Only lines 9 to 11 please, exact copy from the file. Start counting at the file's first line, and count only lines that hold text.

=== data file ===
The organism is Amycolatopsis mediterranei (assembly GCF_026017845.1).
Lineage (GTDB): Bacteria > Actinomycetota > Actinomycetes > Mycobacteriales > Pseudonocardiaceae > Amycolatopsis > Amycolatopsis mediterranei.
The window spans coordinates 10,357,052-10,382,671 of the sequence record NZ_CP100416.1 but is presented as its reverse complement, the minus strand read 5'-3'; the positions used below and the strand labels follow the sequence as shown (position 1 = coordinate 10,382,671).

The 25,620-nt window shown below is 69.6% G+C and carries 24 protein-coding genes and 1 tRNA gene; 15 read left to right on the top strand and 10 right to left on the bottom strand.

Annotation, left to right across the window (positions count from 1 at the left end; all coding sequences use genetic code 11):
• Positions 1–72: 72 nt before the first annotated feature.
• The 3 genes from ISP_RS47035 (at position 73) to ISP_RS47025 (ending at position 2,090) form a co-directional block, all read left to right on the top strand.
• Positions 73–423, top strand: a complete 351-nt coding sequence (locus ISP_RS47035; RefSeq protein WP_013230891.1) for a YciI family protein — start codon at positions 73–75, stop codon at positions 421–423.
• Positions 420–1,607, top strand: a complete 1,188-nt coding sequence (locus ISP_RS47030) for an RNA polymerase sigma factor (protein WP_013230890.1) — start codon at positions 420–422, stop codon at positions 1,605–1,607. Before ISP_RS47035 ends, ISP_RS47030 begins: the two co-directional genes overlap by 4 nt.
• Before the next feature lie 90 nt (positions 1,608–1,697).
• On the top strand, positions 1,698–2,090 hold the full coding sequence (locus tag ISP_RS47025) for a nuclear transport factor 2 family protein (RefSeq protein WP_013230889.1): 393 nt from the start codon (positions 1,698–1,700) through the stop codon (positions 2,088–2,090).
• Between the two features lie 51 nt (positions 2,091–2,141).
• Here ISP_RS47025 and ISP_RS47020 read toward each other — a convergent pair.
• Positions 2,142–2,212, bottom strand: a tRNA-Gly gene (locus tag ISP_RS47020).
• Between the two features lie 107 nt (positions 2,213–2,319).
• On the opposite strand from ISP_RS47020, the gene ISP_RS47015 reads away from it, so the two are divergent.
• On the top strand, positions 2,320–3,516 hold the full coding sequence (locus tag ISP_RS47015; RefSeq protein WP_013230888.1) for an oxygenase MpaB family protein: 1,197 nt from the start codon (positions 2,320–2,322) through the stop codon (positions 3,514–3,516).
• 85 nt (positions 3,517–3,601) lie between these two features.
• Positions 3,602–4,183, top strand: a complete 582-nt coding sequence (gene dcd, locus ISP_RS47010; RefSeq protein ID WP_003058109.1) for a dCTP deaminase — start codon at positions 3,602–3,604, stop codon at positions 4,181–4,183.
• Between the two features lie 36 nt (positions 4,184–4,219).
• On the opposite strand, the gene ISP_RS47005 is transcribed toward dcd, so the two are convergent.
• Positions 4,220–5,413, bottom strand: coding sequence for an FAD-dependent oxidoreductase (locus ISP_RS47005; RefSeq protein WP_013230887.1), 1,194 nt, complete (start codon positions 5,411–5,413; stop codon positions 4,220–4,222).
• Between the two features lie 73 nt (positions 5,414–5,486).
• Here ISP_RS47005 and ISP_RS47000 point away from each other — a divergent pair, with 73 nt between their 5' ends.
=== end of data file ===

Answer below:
• Positions 420–1,607, top strand: a complete 1,188-nt coding sequence (locus ISP_RS47030) for an RNA polymerase sigma factor (protein WP_013230890.1) — start codon at positions 420–422, stop codon at positions 1,605–1,607. Before ISP_RS47035 ends, ISP_RS47030 begins: the two co-directional genes overlap by 4 nt.
• Before the next feature lie 90 nt (positions 1,608–1,697).
• On the top strand, positions 1,698–2,090 hold the full coding sequence (locus tag ISP_RS47025) for a nuclear transport factor 2 family protein (RefSeq protein WP_013230889.1): 393 nt from the start codon (positions 1,698–1,700) through the stop codon (positions 2,088–2,090).